Our Technology

Armune BioScience, in partnership with the University of Michigan, has developed a new technology that measures specific biological markers known to be associated with an immune system response to cancer.

Now available for commercial use, APIFINY® is our proprietary, patented technology that may aid clinicians in the assessment of risk for the presence of prostate cancer.

  • APIFINY measures eight autoantibodies released by the immune system in response to the presence of prostate cancer.
  • APIFINY autoantibodies were discovered by research conducted at the University of Michigan under the direction of Arul Chinnaiyan, MD, PhD.
  • APIFINY does not rely on PSA or a calculation based on various forms of PSA.

How Apifiny Works

  1. Prostate Cancer Risk Assessment TechnologySample collection and packaging materials are sent upon request with APIFINY Test Requisition Forms, Prepaid FedEx Domestic Airbill, and Clinical Paks.
  2. Blood is collected from patient using either a normal blood-draw procedure or quick finger-stick.
  3. The sample is shipped via overnight delivery to Armune’s high-complexity CLIA laboratory.
  4. Blood is assayed and an APIFINY Prostate Cancer Risk Assessment Score is assigned.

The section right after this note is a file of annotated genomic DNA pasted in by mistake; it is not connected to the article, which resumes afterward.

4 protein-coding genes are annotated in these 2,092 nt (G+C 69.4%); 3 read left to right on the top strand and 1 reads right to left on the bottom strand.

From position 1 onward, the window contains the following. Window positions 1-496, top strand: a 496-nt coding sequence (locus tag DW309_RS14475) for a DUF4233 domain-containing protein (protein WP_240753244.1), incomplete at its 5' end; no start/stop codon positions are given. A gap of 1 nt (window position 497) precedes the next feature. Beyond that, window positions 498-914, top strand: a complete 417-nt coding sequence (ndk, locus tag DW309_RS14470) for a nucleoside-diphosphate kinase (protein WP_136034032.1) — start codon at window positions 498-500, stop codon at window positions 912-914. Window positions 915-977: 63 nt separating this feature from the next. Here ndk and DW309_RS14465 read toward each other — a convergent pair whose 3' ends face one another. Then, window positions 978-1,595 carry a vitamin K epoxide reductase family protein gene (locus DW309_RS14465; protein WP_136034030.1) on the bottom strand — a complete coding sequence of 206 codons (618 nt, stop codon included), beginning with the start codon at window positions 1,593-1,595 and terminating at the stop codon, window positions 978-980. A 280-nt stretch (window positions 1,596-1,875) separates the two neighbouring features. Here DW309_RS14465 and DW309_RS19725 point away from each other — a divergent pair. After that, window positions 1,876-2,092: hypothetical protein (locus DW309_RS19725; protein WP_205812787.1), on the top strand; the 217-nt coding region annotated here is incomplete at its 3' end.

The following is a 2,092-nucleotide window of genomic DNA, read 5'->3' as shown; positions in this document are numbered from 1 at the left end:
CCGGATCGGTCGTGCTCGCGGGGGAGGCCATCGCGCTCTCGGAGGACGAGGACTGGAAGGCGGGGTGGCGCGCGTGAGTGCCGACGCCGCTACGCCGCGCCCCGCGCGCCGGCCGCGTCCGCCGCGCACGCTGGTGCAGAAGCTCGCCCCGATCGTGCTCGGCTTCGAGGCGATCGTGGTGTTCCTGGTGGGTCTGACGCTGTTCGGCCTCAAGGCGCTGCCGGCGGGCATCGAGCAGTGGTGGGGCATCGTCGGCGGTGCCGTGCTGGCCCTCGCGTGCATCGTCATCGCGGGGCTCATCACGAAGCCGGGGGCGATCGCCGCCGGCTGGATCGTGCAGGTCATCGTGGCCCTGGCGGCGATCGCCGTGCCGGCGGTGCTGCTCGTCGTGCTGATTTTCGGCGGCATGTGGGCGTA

5. The results report is sent to the ordering physician.
  6. The physician interprets the APIFINY Score combined with existing patient information and discusses the next potential steps in the healthcare process with the patient.

 

Ongoing research based on Armune’s proprietary serum technology is focused on developing:

  1. Improvements in the early detection of cancer to improve survival rates.
  2. Monitoring tools on cancer progression from indolent to aggressive disease.
  3. Risk-assessment tools for lung and breast cancers. In the U.S., lung cancer is the leading cause of cancer deaths. Breast cancer is the most commonly diagnosed cancer in U.S. women, and, after lung cancer, is the second leading cause of cancer deaths in women.
  4. Enhanced tools to identify appropriate patients for immunotherapy and monitor cancer therapeutic effectiveness.